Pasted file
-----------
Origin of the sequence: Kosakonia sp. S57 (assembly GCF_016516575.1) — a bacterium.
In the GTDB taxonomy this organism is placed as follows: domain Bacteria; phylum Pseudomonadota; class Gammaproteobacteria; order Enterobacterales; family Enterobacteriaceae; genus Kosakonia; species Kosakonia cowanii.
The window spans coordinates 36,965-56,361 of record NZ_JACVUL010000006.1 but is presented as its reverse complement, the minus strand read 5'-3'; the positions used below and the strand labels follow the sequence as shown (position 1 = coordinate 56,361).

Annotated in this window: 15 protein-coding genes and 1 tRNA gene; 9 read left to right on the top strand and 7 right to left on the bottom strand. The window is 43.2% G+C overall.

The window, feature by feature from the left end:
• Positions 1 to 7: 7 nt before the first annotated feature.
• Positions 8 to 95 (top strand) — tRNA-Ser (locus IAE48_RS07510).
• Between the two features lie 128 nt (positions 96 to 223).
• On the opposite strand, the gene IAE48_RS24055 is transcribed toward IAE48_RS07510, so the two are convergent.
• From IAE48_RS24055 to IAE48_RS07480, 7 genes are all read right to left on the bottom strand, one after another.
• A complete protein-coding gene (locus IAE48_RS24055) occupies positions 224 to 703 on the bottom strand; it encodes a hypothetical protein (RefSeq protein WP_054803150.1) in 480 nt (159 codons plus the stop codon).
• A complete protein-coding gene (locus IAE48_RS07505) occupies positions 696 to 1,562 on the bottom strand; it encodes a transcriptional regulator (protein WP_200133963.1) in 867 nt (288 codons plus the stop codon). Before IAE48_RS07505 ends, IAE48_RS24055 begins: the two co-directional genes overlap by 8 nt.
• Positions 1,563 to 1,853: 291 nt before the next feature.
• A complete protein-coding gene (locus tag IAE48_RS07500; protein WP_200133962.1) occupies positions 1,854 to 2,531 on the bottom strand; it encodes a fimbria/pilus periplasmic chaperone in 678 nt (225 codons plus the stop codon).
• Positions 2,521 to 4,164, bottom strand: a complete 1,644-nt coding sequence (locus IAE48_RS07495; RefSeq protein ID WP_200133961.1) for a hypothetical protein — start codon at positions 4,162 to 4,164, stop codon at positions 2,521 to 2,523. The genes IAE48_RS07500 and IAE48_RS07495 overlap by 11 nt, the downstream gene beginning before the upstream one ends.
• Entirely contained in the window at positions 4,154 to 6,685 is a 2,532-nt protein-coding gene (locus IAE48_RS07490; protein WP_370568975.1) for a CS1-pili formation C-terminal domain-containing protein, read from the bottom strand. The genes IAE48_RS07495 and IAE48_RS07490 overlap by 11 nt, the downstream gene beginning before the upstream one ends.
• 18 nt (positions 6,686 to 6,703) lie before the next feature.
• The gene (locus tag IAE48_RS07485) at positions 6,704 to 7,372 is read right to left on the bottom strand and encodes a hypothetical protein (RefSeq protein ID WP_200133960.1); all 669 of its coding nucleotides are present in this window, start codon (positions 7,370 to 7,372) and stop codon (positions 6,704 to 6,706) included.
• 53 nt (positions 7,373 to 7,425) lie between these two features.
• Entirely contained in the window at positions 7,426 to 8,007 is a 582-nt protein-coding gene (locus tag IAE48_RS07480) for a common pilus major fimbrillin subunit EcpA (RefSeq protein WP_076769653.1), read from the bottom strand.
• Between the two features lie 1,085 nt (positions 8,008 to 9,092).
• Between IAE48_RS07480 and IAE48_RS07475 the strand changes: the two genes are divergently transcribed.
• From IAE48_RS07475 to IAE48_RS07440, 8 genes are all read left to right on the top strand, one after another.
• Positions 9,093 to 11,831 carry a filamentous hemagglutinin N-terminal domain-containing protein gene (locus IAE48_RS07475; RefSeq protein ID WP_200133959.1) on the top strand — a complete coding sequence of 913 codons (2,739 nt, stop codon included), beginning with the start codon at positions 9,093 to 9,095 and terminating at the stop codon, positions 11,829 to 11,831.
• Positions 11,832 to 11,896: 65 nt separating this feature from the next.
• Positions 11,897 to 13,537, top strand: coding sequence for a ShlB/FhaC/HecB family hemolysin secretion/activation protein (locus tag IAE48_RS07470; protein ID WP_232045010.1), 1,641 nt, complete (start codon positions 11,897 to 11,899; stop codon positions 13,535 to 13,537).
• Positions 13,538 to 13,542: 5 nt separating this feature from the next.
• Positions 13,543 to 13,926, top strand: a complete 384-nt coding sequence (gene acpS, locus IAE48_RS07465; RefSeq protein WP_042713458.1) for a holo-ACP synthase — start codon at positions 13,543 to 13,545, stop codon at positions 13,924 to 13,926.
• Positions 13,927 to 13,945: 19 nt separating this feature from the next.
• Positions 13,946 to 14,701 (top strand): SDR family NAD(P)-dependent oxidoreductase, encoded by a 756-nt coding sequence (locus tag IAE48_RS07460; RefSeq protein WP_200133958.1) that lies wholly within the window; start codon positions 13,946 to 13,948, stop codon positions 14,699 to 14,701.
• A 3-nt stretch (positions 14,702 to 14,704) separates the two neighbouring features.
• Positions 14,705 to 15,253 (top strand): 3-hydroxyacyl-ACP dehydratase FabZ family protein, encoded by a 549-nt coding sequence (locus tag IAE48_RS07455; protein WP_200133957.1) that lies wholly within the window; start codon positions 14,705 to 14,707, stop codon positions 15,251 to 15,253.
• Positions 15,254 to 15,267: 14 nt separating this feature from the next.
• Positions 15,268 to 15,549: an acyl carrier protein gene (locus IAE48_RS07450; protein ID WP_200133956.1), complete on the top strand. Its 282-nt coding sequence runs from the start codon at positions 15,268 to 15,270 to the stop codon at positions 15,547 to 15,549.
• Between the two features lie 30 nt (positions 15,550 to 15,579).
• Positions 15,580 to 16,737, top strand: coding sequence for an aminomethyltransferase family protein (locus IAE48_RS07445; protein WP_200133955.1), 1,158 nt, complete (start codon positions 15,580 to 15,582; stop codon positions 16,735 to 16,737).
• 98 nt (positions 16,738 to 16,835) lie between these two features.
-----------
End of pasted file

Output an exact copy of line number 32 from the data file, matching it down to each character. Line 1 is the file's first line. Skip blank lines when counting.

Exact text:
• Positions 14,705 to 15,253 (top strand): 3-hydroxyacyl-ACP dehydratase FabZ family protein, encoded by a 549-nt coding sequence (locus tag IAE48_RS07455; protein WP_200133957.1) that lies wholly within the window; start codon positions 14,705 to 14,707, stop codon positions 15,251 to 15,253.